This far north, the summer light lasts well into the night: 19 hours of daylight is usual at midsummer.  The “Simmer Dim” as it is called can be quite disorientating at first, but golfers are overjoyed to be able to enjoy their sport at midnight!

The highlight for many visitors, though, is a walk back in time at the Jarlshof Neolithic village, remarkably intact even after some 5,000 years, in its evocative setting near the water’s edge, close to Sumburgh on the southern tip of Mainland Island.  Various ‘layers’ of history have been unearthed here, from a second century BC settlement, through Viking and medieval farms.  Archaeologists also rave about the islands’ ancient brochs, a sophisticated network of stone watchtowers dating from 100BC, of which more than 120 remain.

More information about the Shetland Islands can be found at Visit Shetland.

Orkney Islands

The Northlink ferries also call at the Orkney Islands, not as far north as the Shetlands.  This is a group of 70 islands, of which only 17 are inhabited.  The closest of them is just 6.5 miles from John O'Groats on the Scottish mainland (and ferries travel across from there).

Rich in ancient sites, the Orkneys have extraordinary remains of prehistoric villages, stone circles and tombs.  King of these is the Skara Brae stone village, a Neolithic village more ancient than the Pyramids, entombed for centuries until a fierce storm in 1850 revealed its secrets.  There is also an impressive standing stone circle, the Ring of Brodgar.

Both these attractions are conveniently within a mile of each other, and not far from the town of Stromness, where ferries travel south to Scrabster (near Thurso at the top of Scotland).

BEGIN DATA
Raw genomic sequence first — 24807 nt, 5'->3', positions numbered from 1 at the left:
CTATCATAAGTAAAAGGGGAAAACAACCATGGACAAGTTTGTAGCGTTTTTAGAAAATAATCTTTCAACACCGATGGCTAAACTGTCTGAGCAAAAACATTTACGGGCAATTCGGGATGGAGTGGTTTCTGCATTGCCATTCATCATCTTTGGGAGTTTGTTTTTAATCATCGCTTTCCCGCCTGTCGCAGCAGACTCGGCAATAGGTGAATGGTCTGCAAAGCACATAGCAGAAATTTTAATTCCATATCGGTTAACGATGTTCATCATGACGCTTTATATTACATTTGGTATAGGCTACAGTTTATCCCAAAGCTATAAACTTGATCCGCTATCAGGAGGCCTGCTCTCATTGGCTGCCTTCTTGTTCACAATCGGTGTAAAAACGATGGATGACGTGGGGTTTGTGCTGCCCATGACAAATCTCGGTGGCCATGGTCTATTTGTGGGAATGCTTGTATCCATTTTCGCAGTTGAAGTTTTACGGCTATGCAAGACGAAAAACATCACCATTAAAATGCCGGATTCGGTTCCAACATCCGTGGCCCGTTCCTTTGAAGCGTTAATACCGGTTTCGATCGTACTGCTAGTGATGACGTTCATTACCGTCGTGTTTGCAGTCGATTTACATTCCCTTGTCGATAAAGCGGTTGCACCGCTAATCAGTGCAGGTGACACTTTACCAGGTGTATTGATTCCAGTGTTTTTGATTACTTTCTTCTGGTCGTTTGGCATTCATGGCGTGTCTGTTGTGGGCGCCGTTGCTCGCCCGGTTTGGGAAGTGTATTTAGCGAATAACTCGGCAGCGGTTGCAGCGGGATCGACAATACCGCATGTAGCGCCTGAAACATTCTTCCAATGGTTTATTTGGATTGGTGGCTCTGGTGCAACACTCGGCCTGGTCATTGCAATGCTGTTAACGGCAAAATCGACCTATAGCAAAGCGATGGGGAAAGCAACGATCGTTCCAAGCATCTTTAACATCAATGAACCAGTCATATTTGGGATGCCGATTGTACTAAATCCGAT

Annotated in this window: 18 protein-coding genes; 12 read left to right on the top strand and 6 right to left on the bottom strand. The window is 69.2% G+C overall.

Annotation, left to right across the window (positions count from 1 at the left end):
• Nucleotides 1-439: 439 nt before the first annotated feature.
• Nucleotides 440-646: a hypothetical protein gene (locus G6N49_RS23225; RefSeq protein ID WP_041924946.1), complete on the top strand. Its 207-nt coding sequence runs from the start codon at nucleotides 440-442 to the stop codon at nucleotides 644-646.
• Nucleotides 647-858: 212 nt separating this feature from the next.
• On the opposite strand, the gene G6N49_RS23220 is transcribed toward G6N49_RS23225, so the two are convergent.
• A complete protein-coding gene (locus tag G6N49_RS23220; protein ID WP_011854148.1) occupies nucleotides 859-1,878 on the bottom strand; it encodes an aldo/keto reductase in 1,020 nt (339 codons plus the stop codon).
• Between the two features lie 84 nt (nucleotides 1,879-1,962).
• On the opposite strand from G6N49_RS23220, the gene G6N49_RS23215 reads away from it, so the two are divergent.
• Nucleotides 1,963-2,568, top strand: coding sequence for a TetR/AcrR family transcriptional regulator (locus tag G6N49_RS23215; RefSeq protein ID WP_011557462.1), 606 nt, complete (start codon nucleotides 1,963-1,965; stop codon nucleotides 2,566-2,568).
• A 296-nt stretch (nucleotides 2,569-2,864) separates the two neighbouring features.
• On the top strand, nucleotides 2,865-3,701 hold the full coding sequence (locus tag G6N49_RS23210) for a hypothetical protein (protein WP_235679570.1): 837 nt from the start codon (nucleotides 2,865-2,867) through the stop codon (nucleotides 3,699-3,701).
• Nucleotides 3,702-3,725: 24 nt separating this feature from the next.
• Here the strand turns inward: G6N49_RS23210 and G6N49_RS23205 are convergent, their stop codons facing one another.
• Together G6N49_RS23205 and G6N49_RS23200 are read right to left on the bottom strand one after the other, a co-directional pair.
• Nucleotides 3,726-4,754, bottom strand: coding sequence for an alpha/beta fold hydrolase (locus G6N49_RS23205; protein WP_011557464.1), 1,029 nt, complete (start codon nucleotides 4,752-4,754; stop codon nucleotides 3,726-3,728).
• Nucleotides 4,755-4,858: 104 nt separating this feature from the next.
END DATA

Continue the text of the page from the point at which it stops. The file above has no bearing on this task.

The ferry that travels to/from Aberdeen and Lerwick in the Shetlands calls at Kirkwall, which is also the home of the noted Highland Park distillery, famous not only for its fine whisky but also for being the world's northern most whisky distillery.

There are spectacular cliffs, wide skies and huge horizons.  The Orcadians are great craftspeople, with a strong tradition of jewelry making as well as fine knitwear, weaving and pottery.

Scapa Flow - Britain's great naval base for the first half of the 20th century - also lies in the Orkney Islands.  The German Fleet scuttled itself there at the end of World War One and there is now great diving to be had into the clear waters and down to the wreck remains.

More information about the Orkney Islands can be found on their Tourist Information website.

Getting to and around Scotland's Northern Islands

Ferry schedules are seasonal, with the most frequent services being operated in the summer, and some ferries not operating at all in the winter.

For the northern islands of Orkney and Shetland, Northlink Ferries offer a two-night mini-cruise starting at 299 per person including day tours of both islands, ferry travel and two nights en-suite cabin accommodation.

The Shetland Islands Council operates ferry service between nine of the Shetland Islands.

Orkney Ferries operate service between the main island and 13 of the smaller islands in the Orkney Island group.

Smaller Ferry Services to and in the Orkney and Shetland Islands

There is a small passenger only ferry that travels between John O'Groat's and Burwick in the Orkney Islands (a 40 minute journey).

There is another ferry service for passengers and cars between Caithness (close to John O'Groats) and St Margarets Hope, Orkney

Read more in Part 2

In Part 2 we look at the islands off Scotland's west coast - the inner and outer Hebrides or the Western Isles.

 

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Originally published 3 Aug 2004, last update 19 Dec 2013

You may freely reproduce or distribute this article for noncommercial purposes as long as you give credit to me as original writer.